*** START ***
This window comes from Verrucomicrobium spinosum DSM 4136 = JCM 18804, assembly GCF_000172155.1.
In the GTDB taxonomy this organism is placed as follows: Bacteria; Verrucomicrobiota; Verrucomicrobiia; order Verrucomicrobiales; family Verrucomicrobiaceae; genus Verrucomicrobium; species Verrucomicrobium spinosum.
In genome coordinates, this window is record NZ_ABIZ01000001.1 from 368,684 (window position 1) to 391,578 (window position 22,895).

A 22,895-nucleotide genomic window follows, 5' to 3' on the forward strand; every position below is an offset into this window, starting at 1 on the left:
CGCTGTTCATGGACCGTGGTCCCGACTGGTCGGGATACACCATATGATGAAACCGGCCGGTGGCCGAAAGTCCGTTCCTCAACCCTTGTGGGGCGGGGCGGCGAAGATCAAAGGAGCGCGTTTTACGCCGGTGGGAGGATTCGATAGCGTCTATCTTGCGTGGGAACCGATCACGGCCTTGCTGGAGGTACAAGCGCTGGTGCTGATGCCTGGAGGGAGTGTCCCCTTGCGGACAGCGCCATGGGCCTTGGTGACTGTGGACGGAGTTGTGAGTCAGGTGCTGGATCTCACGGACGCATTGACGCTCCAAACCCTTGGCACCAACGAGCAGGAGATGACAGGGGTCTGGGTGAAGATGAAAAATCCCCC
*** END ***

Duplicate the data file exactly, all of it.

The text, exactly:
This window comes from Verrucomicrobium spinosum DSM 4136 = JCM 18804, assembly GCF_000172155.1.
In the GTDB taxonomy this organism is placed as follows: Bacteria; Verrucomicrobiota; Verrucomicrobiia; order Verrucomicrobiales; family Verrucomicrobiaceae; genus Verrucomicrobium; species Verrucomicrobium spinosum.
In genome coordinates, this window is record NZ_ABIZ01000001.1 from 368,684 (window position 1) to 391,578 (window position 22,895).

A 22,895-nucleotide genomic window follows, 5' to 3' on the forward strand; every position below is an offset into this window, starting at 1 on the left:
CGCTGTTCATGGACCGTGGTCCCGACTGGTCGGGATACACCATATGATGAAACCGGCCGGTGGCCGAAAGTCCGTTCCTCAACCCTTGTGGGGCGGGGCGGCGAAGATCAAAGGAGCGCGTTTTACGCCGGTGGGAGGATTCGATAGCGTCTATCTTGCGTGGGAACCGATCACGGCCTTGCTGGAGGTACAAGCGCTGGTGCTGATGCCTGGAGGGAGTGTCCCCTTGCGGACAGCGCCATGGGCCTTGGTGACTGTGGACGGAGTTGTGAGTCAGGTGCTGGATCTCACGGACGCATTGACGCTCCAAACCCTTGGCACCAACGAGCAGGAGATGACAGGGGTCTGGGTGAAGATGAAAAATCCCCC